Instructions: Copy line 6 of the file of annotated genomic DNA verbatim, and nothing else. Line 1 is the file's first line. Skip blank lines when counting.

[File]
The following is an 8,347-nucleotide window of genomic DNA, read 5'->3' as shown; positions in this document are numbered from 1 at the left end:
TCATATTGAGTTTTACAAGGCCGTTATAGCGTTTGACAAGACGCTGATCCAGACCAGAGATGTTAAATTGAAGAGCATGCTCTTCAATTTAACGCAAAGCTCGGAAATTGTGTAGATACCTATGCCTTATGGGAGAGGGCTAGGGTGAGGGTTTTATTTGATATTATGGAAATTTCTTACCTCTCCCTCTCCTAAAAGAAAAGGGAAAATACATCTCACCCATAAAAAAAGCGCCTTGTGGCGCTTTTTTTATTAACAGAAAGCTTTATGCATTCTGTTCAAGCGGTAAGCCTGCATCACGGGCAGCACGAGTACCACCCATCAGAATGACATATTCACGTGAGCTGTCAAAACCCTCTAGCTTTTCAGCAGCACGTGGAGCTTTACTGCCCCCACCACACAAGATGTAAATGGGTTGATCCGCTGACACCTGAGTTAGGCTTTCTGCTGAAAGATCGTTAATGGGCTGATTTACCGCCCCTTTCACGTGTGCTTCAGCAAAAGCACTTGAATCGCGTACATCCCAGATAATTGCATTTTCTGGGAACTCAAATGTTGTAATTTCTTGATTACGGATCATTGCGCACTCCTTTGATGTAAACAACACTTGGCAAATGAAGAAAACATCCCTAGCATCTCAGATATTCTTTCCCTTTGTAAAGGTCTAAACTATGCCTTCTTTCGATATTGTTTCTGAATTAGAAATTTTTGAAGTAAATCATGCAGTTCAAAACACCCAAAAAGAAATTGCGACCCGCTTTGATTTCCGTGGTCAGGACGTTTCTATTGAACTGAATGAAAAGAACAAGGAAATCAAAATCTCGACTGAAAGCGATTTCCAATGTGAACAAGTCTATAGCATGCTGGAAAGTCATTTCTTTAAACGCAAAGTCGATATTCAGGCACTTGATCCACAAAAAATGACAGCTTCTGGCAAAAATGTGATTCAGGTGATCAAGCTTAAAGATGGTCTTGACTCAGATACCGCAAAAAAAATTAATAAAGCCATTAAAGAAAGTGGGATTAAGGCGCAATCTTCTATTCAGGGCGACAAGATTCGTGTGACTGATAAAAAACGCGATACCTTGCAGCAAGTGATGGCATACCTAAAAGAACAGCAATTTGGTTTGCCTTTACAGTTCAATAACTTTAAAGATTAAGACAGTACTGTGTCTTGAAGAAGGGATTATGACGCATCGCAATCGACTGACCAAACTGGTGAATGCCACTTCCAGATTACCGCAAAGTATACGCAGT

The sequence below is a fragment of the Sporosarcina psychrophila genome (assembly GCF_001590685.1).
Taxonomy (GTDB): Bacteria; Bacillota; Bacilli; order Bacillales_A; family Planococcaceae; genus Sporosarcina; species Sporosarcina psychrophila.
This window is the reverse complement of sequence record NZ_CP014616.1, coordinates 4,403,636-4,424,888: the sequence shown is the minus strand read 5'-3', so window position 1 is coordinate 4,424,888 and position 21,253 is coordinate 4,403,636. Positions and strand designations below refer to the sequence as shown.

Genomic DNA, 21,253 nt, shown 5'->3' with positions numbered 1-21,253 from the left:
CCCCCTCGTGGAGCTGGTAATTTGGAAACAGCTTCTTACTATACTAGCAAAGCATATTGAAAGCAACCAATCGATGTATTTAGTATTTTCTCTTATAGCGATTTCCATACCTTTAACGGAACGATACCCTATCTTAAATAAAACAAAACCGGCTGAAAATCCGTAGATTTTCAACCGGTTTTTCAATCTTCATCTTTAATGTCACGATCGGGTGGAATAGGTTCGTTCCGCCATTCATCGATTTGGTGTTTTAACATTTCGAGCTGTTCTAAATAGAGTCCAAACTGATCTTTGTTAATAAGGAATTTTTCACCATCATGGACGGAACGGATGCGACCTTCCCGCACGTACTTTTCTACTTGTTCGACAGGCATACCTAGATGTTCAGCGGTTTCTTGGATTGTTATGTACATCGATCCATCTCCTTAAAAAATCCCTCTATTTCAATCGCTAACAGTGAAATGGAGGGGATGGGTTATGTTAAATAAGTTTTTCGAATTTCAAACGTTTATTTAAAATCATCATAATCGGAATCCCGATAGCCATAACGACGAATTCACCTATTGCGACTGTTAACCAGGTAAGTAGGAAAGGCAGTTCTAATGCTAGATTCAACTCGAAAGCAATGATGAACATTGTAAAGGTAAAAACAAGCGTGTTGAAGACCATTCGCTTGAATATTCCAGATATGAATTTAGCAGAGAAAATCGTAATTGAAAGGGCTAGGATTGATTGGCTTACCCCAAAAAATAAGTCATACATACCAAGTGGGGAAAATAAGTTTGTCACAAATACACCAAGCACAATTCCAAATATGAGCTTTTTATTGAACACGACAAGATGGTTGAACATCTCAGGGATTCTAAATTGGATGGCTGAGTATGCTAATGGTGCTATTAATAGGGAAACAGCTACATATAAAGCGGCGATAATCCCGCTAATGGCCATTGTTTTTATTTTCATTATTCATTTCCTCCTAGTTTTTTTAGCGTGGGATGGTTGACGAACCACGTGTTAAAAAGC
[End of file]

Genomic DNA, 21,253 nt, shown 5'->3' with positions numbered 1-21,253 from the left: